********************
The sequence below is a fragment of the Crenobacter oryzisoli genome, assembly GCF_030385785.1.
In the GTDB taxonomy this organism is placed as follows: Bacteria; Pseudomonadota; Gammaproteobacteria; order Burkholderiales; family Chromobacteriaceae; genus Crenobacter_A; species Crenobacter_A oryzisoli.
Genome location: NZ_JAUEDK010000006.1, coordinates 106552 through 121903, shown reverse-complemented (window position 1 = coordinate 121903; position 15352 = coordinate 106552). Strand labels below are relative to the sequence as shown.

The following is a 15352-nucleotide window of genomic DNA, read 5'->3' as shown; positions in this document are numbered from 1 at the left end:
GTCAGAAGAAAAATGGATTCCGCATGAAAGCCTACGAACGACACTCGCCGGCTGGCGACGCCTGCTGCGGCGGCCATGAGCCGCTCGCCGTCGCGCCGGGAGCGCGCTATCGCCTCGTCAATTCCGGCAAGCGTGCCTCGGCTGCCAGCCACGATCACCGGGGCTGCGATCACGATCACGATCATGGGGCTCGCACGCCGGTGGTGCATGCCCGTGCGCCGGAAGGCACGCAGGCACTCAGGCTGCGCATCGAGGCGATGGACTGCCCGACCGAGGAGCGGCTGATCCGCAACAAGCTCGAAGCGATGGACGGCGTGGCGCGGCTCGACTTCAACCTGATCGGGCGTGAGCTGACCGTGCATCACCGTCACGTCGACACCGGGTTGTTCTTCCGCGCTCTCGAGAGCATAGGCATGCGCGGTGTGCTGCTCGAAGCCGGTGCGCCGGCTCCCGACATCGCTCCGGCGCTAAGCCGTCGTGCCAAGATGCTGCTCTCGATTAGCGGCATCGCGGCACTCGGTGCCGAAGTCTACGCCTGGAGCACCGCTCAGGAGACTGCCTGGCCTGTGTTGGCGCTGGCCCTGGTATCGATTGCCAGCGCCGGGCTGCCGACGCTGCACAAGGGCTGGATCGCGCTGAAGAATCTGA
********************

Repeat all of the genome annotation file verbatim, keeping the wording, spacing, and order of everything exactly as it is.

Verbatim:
The sequence below is a fragment of the Crenobacter oryzisoli genome, assembly GCF_030385785.1.
In the GTDB taxonomy this organism is placed as follows: Bacteria; Pseudomonadota; Gammaproteobacteria; order Burkholderiales; family Chromobacteriaceae; genus Crenobacter_A; species Crenobacter_A oryzisoli.
Genome location: NZ_JAUEDK010000006.1, coordinates 106552 through 121903, shown reverse-complemented (window position 1 = coordinate 121903; position 15352 = coordinate 106552). Strand labels below are relative to the sequence as shown.

The following is a 15352-nucleotide window of genomic DNA, read 5'->3' as shown; positions in this document are numbered from 1 at the left end:
GTCAGAAGAAAAATGGATTCCGCATGAAAGCCTACGAACGACACTCGCCGGCTGGCGACGCCTGCTGCGGCGGCCATGAGCCGCTCGCCGTCGCGCCGGGAGCGCGCTATCGCCTCGTCAATTCCGGCAAGCGTGCCTCGGCTGCCAGCCACGATCACCGGGGCTGCGATCACGATCACGATCATGGGGCTCGCACGCCGGTGGTGCATGCCCGTGCGCCGGAAGGCACGCAGGCACTCAGGCTGCGCATCGAGGCGATGGACTGCCCGACCGAGGAGCGGCTGATCCGCAACAAGCTCGAAGCGATGGACGGCGTGGCGCGGCTCGACTTCAACCTGATCGGGCGTGAGCTGACCGTGCATCACCGTCACGTCGACACCGGGTTGTTCTTCCGCGCTCTCGAGAGCATAGGCATGCGCGGTGTGCTGCTCGAAGCCGGTGCGCCGGCTCCCGACATCGCTCCGGCGCTAAGCCGTCGTGCCAAGATGCTGCTCTCGATTAGCGGCATCGCGGCACTCGGTGCCGAAGTCTACGCCTGGAGCACCGCTCAGGAGACTGCCTGGCCTGTGTTGGCGCTGGCCCTGGTATCGATTGCCAGCGCCGGGCTGCCGACGCTGCACAAGGGCTGGATCGCGCTGAAGAATCTGA